In the last decade the potential impact of galaxy-scale outflows driven by quasars
on their environment has become widely recognized. Quasars provide radiative
feedback in the form of pressure and photo heating, and have been increasingly
invoked by popular evolution models to regulate both the star formation in the host
galaxies and the accretion of material onto the central supermassive black holes.
In this talk, I will discuss Extremely Red Quasars (ERQs), a unique population
of heavily-reddened quasars at redshift z ∼ 2 − 3 with exotic physical conditions.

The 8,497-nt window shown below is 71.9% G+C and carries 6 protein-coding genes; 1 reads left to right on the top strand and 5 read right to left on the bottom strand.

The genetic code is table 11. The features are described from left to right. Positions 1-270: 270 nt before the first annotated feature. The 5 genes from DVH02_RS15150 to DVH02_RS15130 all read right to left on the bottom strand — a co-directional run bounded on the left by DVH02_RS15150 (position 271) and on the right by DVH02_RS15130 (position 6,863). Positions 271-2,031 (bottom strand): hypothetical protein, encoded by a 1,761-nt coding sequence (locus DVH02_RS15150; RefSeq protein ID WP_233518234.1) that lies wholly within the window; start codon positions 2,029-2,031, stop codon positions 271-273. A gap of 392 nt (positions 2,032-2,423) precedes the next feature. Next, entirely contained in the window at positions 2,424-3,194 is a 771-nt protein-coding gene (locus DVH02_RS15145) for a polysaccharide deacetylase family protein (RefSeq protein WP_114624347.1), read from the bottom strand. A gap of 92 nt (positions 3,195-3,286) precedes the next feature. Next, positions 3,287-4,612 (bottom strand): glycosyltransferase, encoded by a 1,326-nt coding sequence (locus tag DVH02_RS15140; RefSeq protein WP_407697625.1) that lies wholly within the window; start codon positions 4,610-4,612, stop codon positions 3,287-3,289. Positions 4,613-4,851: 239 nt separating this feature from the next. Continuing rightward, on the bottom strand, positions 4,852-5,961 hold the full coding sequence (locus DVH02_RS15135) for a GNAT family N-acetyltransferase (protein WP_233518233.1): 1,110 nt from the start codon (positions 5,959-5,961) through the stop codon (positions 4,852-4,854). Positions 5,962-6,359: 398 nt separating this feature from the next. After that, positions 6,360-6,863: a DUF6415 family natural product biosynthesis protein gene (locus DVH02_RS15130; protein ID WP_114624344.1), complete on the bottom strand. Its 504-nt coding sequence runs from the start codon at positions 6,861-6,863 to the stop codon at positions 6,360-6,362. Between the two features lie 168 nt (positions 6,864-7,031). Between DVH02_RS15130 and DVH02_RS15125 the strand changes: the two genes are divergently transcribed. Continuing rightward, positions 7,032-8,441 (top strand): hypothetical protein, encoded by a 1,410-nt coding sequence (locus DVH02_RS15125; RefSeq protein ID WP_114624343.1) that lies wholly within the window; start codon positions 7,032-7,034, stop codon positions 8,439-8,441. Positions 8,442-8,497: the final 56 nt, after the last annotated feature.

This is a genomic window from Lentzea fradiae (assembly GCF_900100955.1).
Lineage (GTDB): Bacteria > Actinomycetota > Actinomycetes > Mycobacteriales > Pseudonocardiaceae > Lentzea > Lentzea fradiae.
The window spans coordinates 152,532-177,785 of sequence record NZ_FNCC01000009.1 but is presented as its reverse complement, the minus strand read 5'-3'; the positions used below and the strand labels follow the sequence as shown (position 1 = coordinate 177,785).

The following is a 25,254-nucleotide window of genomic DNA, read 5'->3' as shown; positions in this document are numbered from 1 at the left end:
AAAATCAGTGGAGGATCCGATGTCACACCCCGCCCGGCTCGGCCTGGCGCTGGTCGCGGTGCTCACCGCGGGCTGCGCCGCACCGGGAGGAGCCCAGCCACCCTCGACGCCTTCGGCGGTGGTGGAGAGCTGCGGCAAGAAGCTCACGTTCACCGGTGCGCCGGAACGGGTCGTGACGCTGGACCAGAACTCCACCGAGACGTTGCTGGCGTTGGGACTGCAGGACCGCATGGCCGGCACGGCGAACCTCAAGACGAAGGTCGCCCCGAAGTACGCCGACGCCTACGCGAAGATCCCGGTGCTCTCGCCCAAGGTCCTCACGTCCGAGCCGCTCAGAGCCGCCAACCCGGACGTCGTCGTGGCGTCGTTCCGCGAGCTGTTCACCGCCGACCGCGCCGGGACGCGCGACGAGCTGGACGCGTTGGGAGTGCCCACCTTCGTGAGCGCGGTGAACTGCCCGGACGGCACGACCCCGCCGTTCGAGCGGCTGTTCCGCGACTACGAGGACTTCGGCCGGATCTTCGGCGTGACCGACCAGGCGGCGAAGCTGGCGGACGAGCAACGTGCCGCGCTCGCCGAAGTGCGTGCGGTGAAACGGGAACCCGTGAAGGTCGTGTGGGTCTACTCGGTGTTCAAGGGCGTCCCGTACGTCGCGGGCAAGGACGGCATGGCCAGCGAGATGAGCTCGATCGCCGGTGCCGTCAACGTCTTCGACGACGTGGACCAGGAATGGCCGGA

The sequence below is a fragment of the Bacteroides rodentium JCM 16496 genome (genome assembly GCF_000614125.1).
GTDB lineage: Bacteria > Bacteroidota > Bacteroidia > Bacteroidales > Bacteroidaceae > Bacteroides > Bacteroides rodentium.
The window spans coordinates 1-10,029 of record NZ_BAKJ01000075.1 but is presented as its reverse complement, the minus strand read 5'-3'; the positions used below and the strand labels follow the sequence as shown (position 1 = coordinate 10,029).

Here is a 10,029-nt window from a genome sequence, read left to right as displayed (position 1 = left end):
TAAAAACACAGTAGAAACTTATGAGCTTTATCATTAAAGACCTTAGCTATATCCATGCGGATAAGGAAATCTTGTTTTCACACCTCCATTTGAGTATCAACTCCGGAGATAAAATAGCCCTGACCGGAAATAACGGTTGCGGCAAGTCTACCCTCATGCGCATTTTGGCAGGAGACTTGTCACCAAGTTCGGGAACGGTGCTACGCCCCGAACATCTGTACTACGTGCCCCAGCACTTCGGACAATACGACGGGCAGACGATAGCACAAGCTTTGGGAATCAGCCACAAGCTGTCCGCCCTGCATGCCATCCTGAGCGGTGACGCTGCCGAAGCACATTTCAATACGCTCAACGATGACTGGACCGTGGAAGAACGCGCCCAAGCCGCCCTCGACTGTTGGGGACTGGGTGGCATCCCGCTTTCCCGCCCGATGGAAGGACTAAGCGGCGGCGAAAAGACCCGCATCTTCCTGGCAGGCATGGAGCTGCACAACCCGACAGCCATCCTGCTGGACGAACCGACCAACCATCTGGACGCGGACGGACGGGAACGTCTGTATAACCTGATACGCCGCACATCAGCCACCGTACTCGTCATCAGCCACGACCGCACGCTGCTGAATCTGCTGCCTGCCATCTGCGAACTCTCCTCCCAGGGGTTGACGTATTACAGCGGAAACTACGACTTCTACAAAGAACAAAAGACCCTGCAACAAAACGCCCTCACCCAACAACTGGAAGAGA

Our new NIR observations show that ERQs routinely exhibit [OIII]λλ4959,5007
emission lines with the broadest and most blueshifted profiles ever reported, with
widths and blue-shifted wings reaching ∼6000 km/s. The energy released by
ERQs has the potential to profoundly affect the evolution of host galaxies. ERQs
are candidates to be young objects in a transition stage between dusty starbursts
and unobscured blue quasars: the perfect laboratory where to study powerful
outflows through their peculiar emission lines.